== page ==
adequately protect sensitive intelligence sources and methods and will 
unnecessarily cost the taxpayers many hundreds of millions of dollars.
  I support the Commission on Government Secrecy's finding that the 
public has a right of access to the large majority of government-held 
information and that, in general, too much information is classified 
and kept secret too long. However, secrecy is essential to 
intelligence, and U.S. security has depended and still depends on 
secrecy to succeed. We must proceed with caution in our commitment to 
make more classified information available to the public. In this 
regard, I am concerned that some provisions of S. 712 erode the 
Director of Central Intelligence's statutory authority and ability to 
protect intelligence sources and methods.
  Further, the bill will cost untold millions to declassify and release 
the tremendous amount of currently classified material in a way that 
still protects the most sensitive sources and methods. For example, DOD 
reports to have over 1.2 billion pages of 25 year and older material of 
historical value that requires review for declassification. The current 
estimated average cost of

[[Page S1252]]

review is $1 a page. This means that the cost of declassification of 
this group of documents alone will be over $1.2 billion--that's billion 
with a "B", Mr. President.
  I am also concerned that the so-called Declassification Center 
created in S. 712 will not correct the problems facing the current 
declassification system. It will end up being another costly and 
unnecessary government bureaucracy. Instead, to promote greater 
accountability, I propose that we create a more effective and enhanced 
Executive branch oversight function for classification and 
declassification programs. In addition, I believe sanctions for 
unauthorized disclosures should be added to the bill. We need to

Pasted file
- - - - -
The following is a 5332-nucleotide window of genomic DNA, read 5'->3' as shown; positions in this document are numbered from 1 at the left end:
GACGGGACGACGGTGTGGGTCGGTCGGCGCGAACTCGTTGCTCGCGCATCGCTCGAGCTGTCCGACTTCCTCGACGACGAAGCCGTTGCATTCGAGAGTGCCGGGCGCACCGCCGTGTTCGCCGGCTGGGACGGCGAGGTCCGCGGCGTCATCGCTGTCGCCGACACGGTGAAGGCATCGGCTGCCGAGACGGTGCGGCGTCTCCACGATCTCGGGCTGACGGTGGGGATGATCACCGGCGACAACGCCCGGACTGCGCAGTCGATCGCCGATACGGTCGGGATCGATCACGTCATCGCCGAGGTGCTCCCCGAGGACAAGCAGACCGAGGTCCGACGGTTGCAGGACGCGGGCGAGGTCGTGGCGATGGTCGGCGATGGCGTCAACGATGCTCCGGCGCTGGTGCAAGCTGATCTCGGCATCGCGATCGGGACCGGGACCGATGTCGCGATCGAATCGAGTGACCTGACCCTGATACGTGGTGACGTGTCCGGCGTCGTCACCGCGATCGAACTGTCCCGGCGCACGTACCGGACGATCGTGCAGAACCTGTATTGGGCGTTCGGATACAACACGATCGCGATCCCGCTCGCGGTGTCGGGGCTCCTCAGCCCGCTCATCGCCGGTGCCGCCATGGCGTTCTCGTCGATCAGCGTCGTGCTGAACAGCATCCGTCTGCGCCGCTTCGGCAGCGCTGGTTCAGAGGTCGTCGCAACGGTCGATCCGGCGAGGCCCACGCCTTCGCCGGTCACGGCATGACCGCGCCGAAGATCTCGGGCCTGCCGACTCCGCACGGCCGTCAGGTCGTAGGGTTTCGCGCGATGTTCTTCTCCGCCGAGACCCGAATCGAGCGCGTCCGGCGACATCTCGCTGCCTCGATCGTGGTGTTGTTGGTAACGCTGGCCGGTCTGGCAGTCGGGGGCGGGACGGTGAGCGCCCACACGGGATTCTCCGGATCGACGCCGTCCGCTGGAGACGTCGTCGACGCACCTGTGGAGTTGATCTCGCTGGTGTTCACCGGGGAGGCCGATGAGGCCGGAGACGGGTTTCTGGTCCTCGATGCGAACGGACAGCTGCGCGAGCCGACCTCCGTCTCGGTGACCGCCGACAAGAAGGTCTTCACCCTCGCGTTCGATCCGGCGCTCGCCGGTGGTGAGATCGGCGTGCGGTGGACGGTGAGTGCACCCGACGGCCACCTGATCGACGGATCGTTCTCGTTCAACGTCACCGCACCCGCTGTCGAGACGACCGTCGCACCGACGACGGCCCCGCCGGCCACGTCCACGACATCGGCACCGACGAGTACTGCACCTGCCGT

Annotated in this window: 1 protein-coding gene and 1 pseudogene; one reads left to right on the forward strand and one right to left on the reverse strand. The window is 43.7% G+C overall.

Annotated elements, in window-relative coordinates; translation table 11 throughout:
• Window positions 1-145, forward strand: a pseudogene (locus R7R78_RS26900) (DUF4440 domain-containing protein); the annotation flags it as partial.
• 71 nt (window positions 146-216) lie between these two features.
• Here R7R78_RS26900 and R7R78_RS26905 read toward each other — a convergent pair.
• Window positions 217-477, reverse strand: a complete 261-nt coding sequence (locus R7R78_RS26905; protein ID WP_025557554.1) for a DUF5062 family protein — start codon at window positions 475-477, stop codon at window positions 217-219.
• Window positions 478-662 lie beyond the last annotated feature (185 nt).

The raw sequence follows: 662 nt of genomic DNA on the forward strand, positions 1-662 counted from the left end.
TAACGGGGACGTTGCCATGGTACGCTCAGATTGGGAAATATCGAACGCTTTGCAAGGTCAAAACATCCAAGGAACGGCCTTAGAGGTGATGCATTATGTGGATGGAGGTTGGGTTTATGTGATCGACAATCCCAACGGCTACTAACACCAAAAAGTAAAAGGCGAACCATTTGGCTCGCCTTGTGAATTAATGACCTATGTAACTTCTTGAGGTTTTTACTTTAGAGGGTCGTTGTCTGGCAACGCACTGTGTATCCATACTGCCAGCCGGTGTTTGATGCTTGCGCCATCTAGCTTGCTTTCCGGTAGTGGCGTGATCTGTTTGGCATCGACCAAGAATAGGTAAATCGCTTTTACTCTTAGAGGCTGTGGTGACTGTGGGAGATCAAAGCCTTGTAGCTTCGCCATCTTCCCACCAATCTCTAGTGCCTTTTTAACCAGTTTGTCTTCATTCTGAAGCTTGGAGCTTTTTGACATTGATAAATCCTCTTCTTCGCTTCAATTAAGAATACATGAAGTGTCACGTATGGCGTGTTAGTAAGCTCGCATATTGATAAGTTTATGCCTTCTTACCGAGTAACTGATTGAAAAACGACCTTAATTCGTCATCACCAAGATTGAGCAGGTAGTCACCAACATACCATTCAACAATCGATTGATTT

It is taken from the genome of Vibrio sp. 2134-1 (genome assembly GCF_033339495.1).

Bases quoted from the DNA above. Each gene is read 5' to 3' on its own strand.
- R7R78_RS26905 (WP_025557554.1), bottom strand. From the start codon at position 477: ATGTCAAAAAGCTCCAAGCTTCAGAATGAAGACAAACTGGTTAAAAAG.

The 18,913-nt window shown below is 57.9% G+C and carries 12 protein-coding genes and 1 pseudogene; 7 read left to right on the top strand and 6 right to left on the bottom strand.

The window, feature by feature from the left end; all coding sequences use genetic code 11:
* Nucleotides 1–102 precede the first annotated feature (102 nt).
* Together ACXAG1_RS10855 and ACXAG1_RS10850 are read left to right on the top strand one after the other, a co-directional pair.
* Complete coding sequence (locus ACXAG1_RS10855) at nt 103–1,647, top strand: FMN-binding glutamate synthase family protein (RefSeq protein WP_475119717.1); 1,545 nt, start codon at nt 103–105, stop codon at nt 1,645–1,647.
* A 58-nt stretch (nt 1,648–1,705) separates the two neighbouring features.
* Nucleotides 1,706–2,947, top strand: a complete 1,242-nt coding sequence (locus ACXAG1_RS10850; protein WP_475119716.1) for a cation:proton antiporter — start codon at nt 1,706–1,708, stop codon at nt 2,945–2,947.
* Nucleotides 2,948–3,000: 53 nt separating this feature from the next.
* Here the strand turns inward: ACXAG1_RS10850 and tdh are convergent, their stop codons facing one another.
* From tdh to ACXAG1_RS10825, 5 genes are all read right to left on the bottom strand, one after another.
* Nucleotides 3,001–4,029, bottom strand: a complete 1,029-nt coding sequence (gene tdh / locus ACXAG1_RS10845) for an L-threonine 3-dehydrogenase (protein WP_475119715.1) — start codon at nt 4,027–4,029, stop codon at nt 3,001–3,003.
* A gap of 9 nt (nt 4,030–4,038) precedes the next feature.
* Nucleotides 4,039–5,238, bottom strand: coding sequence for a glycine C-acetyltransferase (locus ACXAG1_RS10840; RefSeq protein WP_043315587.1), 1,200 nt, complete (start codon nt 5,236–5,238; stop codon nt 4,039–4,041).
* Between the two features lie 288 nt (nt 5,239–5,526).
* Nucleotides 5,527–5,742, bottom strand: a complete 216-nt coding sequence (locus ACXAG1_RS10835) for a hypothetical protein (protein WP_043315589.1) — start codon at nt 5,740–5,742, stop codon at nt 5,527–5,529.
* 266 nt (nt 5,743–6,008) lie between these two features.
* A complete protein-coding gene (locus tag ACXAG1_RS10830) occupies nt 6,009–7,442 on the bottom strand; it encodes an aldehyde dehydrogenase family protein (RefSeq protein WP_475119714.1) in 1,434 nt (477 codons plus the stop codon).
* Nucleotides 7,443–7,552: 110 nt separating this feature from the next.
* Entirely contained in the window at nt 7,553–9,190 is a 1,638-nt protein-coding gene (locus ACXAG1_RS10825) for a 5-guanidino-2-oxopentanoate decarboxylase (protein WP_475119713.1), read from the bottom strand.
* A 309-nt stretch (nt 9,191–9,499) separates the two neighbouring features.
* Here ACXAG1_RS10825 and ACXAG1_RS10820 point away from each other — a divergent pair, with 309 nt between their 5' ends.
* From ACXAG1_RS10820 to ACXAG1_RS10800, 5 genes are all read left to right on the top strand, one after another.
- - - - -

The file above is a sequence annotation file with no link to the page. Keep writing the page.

consider new and unique categories of secrecy for our most sensitive 
intelligence operations--perhaps to include very serious penalties for 
public discussion of these activities.
  Finally, I am troubled that the bill leaves open the possibility of 
judicial review of Executive branch classification decisions. This will 
undoubtedly lead to costly legal challenges that could result in 
judicial second-guessing of the Commander-in-Chief on national security 
  I look forward to addressing these and other concerns in our 
Committee. Our collective goal should be to craft legislation that 
establishes a sensible framework for a classification and 
declassification system that continues to protect sources and methods 
while improving oversight and accountability at an affordable cost.
  Thank you, Mr. President.
  Mr. KERREY. Mr. President, for Americans government secrecy is a 
paradox. In a democracy, it's an unusual action for us to decide to 
keep something secret from the public, because it's their government. 
What we do is for the people. It's carried out in their name. So it's 
unusual to do the public's business in secret.
  There is only one legitimate reason for our government to keep 
something secret from its citizens: To keep America safe. As Vice 
Chairman of the Senate Select Committee on Intelligence, I have been 
exposed to many things that, if made public, would threaten the 
security of our citizens and our nation. But I have also seen valuable 
information unnecessarily kept from the public view. Which is why I 
support this effort to change the way our government classifies and 
declassifies its information.
  Secrecy is the exception, not the rule, in these matters for a number 
of reasons. The first and foremost is that this is government of, by 
and for the people. The second stems from that old adage "sunshine is 
the best disinfectant". We do a better job in the open, where our 
ideas and actions are subject to the test of scrutiny, criticism and 
feedback, than we do in secret. And third, because information we 
gather belongs to the people, we should make sure information they can 
use--in their own lives, in their own businesses, and, most important, 
in making decisions as citizens in a democracy--is provided to them 
when we can make it available without compromising our safety.
  We make the unusual decision to keep things secret for a reason: